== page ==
3 Easy Steps To Killing Your Brand With Social Media
Socialmediatoday posted an excellent article last week about the risks of dipping into the social media pool without a clear strategy and plan to execute that strategy. These risks are especially compounded when your competitors are doing everything right.
Three Top Ways To Damage Your Brand With Social Media tells the tale of two cable companies who both launched customer service initiatives with social media, including twitter accounts with the names @TimeWarnerCares and @ComcastCares.
If you look at the Timewarner Twitter page, you’ll that Timewarner is completely disengaged from the process. The only thing the company added to its page is its logo. No tweeting, no following, no nothing. Clearly Timewarner doesn’t “care.”
Contrast that with the Comcast Twitter page, where you see a custom background, a bio and photo for a real person with the chops to address customer service issues and over 36,000 tweets under his belt. This is the very definition of engagement.
Timewarner might be able to get away with a lame social media strategy because customers don’t typically have a choice as to which cable company they do business with, but lawyers don’t enjoy the same luxury. Your target clients have many choices. Be a Comcast, not a Timewarner.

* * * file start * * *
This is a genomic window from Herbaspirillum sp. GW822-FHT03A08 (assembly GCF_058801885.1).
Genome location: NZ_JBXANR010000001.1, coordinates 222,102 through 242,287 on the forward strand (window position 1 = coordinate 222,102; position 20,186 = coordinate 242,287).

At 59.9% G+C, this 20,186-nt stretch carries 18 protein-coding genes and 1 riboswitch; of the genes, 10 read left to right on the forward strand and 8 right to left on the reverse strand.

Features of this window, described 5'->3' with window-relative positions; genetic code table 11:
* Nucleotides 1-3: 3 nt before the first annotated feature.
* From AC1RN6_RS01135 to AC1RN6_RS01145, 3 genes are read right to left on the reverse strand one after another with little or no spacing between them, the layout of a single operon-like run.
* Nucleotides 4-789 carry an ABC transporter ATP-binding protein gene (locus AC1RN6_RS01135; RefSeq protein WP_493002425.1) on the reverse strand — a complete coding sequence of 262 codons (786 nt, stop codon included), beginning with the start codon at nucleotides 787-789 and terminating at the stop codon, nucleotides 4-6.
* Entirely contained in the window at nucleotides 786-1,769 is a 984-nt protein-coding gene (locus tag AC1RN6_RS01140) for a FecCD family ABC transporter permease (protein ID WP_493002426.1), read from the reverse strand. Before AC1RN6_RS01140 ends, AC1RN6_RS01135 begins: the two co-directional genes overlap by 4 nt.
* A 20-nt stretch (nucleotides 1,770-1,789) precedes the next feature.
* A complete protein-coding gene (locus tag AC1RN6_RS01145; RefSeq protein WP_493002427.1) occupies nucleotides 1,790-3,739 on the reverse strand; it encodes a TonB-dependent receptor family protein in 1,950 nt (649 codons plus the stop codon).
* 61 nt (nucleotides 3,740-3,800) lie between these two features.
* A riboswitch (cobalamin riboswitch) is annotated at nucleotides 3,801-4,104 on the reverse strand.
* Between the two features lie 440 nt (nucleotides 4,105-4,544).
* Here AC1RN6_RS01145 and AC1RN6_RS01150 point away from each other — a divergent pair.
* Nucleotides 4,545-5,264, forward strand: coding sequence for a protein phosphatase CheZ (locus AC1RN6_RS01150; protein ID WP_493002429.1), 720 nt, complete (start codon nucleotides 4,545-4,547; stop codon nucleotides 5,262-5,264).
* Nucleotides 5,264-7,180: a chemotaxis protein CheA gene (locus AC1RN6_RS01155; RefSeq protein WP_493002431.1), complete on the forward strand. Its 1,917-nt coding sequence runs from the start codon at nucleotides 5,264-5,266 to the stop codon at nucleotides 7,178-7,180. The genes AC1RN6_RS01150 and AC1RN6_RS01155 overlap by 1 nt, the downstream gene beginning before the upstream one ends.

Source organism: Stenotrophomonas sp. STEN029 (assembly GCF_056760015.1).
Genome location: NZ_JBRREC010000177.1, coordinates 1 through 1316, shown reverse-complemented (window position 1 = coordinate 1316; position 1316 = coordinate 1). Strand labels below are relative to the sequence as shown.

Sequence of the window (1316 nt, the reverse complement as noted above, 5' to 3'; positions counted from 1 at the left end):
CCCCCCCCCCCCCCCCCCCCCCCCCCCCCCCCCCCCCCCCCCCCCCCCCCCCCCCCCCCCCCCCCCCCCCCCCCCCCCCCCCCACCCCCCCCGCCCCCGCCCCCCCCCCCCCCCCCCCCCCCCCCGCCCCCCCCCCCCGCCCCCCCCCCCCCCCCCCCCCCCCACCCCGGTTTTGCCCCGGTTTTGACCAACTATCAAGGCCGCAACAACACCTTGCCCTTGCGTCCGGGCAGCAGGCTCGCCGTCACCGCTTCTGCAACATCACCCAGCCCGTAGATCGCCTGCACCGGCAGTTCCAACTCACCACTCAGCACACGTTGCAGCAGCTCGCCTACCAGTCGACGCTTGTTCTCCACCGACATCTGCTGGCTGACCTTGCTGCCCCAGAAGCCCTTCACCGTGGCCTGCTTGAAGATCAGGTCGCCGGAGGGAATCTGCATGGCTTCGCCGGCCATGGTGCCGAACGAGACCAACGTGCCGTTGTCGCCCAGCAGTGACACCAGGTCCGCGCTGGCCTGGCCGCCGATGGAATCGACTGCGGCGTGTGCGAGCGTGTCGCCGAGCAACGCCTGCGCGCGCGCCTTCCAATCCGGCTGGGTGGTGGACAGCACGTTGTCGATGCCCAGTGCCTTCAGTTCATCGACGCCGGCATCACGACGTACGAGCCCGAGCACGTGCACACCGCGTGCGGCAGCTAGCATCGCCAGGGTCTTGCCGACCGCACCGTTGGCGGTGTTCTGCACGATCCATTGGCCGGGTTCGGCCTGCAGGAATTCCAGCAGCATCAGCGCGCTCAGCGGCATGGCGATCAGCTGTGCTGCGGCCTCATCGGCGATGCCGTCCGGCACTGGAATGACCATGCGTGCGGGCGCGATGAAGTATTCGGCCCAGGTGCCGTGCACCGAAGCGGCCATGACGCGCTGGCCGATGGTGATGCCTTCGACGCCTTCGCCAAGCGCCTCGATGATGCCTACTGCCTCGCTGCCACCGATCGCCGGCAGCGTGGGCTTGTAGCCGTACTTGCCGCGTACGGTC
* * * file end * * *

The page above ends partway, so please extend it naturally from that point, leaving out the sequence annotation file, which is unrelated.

And by the way, even if your target clients have very few choices for service providers, don’t assume that a lame strategy can’t hurt you. Between Timewarner and Comcast, which company do you suppose is attracting the best and the brightest employees? At some point, clients and customers without real choice between providers start asking whether they really need the service at all.
Don’t be a “twit.” Take socialmediatoday’s advice to heart and avoid these three brand damaging blunders at all costs:
- Starting a Twitter account and not using it (extra credit in the damage department if your handle is “we care”);
- Not tracking your brand in social media with monitoring tools (you can’t respond if you don’t track); and
- Starting a social media program, and not telling the rest of the company about it.
As I mentioned above, your target clients have many choices. Be a Comcast, not a Timewarner.